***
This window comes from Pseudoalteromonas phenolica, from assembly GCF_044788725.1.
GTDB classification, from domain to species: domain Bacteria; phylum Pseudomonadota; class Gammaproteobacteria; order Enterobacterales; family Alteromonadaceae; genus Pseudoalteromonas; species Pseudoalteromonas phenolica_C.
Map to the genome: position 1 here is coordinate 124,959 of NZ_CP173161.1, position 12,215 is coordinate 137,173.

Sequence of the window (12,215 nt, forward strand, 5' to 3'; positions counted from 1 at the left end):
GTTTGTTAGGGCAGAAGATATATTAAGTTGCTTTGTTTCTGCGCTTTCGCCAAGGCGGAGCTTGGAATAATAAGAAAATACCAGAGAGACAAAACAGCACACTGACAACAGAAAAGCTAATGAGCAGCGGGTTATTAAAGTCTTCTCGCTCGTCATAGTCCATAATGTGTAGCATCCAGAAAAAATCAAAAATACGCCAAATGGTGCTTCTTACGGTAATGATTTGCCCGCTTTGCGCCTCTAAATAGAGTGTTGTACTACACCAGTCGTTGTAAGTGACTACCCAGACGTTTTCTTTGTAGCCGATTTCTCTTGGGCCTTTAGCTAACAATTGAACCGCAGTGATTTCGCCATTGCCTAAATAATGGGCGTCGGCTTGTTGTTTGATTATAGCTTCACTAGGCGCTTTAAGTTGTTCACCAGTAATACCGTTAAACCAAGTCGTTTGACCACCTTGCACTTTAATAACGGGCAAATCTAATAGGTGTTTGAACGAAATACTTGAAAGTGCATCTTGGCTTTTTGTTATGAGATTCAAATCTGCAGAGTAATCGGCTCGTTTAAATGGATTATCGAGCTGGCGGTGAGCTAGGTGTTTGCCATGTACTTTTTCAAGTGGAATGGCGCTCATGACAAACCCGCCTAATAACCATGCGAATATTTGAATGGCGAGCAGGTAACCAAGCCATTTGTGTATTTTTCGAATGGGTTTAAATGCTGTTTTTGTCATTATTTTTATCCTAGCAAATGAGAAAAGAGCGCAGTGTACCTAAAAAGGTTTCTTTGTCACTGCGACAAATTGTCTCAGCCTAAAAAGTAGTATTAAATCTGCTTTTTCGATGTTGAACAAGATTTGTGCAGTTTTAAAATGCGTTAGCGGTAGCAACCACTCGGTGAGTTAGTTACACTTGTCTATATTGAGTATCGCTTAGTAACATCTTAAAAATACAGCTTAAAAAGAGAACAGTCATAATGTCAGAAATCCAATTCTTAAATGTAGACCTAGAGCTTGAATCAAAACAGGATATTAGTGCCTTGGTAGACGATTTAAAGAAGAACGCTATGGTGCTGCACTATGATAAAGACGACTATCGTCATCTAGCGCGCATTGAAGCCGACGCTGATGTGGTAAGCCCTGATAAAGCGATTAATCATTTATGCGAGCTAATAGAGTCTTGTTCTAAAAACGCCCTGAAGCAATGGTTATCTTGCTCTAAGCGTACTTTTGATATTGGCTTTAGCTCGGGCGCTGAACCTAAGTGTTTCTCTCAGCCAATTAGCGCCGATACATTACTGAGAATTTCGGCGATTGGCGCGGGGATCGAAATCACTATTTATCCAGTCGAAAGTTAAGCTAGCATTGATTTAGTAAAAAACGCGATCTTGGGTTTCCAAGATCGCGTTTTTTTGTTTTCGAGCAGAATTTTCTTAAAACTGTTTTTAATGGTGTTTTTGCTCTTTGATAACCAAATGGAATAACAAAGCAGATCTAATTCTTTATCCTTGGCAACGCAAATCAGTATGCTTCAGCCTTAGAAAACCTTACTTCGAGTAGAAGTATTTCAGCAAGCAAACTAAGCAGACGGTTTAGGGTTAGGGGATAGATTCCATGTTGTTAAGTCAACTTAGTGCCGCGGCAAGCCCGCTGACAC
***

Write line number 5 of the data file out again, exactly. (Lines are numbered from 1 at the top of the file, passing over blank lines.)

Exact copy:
GTTTGTTAGGGCAGAAGATATATTAAGTTGCTTTGTTTCTGCGCTTTCGCCAAGGCGGAGCTTGGAATAATAAGAAAATACCAGAGAGACAAAACAGCACACTGACAACAGAAAAGCTAATGAGCAGCGGGTTATTAAAGTCTTCTCGCTCGTCATAGTCCATAATGTGTAGCATCCAGAAAAAATCAAAAATACGCCAAATGGTGCTTCTTACGGTAATGATTTGCCCGCTTTGCGCCTCTAAATAGAGTGTTGTACTACACCAGTCGTTGTAAGTGACTACCCAGACGTTTTCTTTGTAGCCGATTTCTCTTGGGCCTTTAGCTAACAATTGAACCGCAGTGATTTCGCCATTGCCTAAATAATGGGCGTCGGCTTGTTGTTTGATTATAGCTTCACTAGGCGCTTTAAGTTGTTCACCAGTAATACCGTTAAACCAAGTCGTTTGACCACCTTGCACTTTAATAACGGGCAAATCTAATAGGTGTTTGAACGAAATACTTGAAAGTGCATCTTGGCTTTTTGTTATGAGATTCAAATCTGCAGAGTAATCGGCTCGTTTAAATGGATTATCGAGCTGGCGGTGAGCTAGGTGTTTGCCATGTACTTTTTCAAGTGGAATGGCGCTCATGACAAACCCGCCTAATAACCATGCGAATATTTGAATGGCGAGCAGGTAACCAAGCCATTTGTGTATTTTTCGAATGGGTTTAAATGCTGTTTTTGTCATTATTTTTATCCTAGCAAATGAGAAAAGAGCGCAGTGTACCTAAAAAGGTTTCTTTGTCACTGCGACAAATTGTCTCAGCCTAAAAAGTAGTATTAAATCTGCTTTTTCGATGTTGAACAAGATTTGTGCAGTTTTAAAATGCGTTAGCGGTAGCAACCACTCGGTGAGTTAGTTACACTTGTCTATATTGAGTATCGCTTAGTAACATCTTAAAAATACAGCTTAAAAAGAGAACAGTCATAATGTCAGAAATCCAATTCTTAAATGTAGACCTAGAGCTTGAATCAAAACAGGATATTAGTGCCTTGGTAGACGATTTAAAGAAGAACGCTATGGTGCTGCACTATGATAAAGACGACTATCGTCATCTAGCGCGCATTGAAGCCGACGCTGATGTGGTAAGCCCTGATAAAGCGATTAATCATTTATGCGAGCTAATAGAGTCTTGTTCTAAAAACGCCCTGAAGCAATGGTTATCTTGCTCTAAGCGTACTTTTGATATTGGCTTTAGCTCGGGCGCTGAACCTAAGTGTTTCTCTCAGCCAATTAGCGCCGATACATTACTGAGAATTTCGGCGATTGGCGCGGGGATCGAAATCACTATTTATCCAGTCGAAAGTTAAGCTAGCATTGATTTAGTAAAAAACGCGATCTTGGGTTTCCAAGATCGCGTTTTTTTGTTTTCGAGCAGAATTTTCTTAAAACTGTTTTTAATGGTGTTTTTGCTCTTTGATAACCAAATGGAATAACAAAGCAGATCTAATTCTTTATCCTTGGCAACGCAAATCAGTATGCTTCAGCCTTAGAAAACCTTACTTCGAGTAGAAGTATTTCAGCAAGCAAACTAAGCAGACGGTTTAGGGTTAGGGGATAGATTCCATGTTGTTAAGTCAACTTAGTGCCGCGGCAAGCCCGCTGACAC